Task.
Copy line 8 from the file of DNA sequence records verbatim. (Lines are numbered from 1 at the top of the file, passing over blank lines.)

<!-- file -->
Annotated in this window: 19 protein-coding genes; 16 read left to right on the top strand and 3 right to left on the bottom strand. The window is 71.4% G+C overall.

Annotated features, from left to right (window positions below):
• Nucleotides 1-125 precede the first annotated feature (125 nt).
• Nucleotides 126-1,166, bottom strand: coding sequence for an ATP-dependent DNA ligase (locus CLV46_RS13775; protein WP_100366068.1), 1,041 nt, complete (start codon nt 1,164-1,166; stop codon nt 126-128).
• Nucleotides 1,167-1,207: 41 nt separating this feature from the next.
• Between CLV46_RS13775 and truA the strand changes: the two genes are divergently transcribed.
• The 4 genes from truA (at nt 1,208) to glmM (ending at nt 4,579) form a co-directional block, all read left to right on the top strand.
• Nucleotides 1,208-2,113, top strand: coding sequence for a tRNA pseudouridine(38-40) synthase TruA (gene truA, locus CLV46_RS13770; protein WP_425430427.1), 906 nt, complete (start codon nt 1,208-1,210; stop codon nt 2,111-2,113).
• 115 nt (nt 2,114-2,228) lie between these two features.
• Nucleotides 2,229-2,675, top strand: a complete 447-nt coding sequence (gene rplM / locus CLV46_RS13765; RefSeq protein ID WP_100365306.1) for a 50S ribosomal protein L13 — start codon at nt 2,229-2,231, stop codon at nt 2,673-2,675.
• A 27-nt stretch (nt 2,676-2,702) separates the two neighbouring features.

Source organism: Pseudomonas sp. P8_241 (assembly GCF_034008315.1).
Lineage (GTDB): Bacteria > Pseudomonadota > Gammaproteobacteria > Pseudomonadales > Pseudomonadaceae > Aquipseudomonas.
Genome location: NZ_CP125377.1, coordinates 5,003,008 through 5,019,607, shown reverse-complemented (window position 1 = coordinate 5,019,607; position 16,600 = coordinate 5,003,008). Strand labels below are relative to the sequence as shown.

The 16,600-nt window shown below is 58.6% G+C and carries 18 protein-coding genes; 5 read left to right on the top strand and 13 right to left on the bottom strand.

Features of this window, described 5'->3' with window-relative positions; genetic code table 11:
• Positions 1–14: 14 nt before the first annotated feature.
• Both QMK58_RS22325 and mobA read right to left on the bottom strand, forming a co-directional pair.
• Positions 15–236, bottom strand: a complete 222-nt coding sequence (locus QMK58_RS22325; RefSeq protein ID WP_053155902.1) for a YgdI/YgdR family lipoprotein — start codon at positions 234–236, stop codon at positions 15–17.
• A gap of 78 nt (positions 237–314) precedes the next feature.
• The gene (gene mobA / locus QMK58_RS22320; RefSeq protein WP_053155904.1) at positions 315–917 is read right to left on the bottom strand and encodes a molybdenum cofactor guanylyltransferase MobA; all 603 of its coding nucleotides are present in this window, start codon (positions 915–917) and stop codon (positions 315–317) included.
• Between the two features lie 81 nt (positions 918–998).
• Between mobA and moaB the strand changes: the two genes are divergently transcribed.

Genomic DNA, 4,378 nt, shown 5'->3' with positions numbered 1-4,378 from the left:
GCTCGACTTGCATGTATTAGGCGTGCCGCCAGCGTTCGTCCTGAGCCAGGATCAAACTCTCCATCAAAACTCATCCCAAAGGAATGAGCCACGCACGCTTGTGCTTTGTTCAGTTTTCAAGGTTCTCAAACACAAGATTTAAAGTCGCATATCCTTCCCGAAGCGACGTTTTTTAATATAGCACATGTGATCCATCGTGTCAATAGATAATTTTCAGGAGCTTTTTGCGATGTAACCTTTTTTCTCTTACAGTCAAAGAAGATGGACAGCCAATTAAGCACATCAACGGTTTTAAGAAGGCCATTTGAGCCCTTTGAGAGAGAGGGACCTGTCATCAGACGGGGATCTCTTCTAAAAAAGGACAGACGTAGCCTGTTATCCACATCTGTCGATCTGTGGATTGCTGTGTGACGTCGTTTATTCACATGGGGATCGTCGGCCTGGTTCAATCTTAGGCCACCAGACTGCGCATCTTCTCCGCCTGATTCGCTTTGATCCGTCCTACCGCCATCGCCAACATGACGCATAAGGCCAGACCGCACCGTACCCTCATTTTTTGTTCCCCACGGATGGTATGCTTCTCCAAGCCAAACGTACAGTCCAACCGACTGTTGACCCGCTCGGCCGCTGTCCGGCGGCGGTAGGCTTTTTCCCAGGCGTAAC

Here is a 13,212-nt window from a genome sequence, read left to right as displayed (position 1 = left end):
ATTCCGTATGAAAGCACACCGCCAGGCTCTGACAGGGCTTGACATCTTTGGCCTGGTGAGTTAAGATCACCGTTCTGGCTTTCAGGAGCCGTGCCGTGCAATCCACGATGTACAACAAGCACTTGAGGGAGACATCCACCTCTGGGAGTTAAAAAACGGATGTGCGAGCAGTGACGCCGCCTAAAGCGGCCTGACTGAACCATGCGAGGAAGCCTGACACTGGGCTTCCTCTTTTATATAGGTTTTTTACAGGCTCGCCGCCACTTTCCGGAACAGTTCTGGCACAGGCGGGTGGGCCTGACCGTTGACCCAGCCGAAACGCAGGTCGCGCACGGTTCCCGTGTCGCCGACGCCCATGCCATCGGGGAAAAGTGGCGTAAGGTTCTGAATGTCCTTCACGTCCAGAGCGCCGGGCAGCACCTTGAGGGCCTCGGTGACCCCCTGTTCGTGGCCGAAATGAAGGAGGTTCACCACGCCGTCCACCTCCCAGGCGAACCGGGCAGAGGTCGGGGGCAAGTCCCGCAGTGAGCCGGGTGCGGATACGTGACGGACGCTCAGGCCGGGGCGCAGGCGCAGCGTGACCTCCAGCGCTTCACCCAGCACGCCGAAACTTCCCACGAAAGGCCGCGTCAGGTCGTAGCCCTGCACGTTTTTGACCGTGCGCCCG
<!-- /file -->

• Nucleotides 1,208-2,113, top strand: coding sequence for a tRNA pseudouridine(38-40) synthase TruA (gene truA, locus CLV46_RS13770; protein WP_425430427.1), 906 nt, complete (start codon nt 1,208-1,210; stop codon nt 2,111-2,113).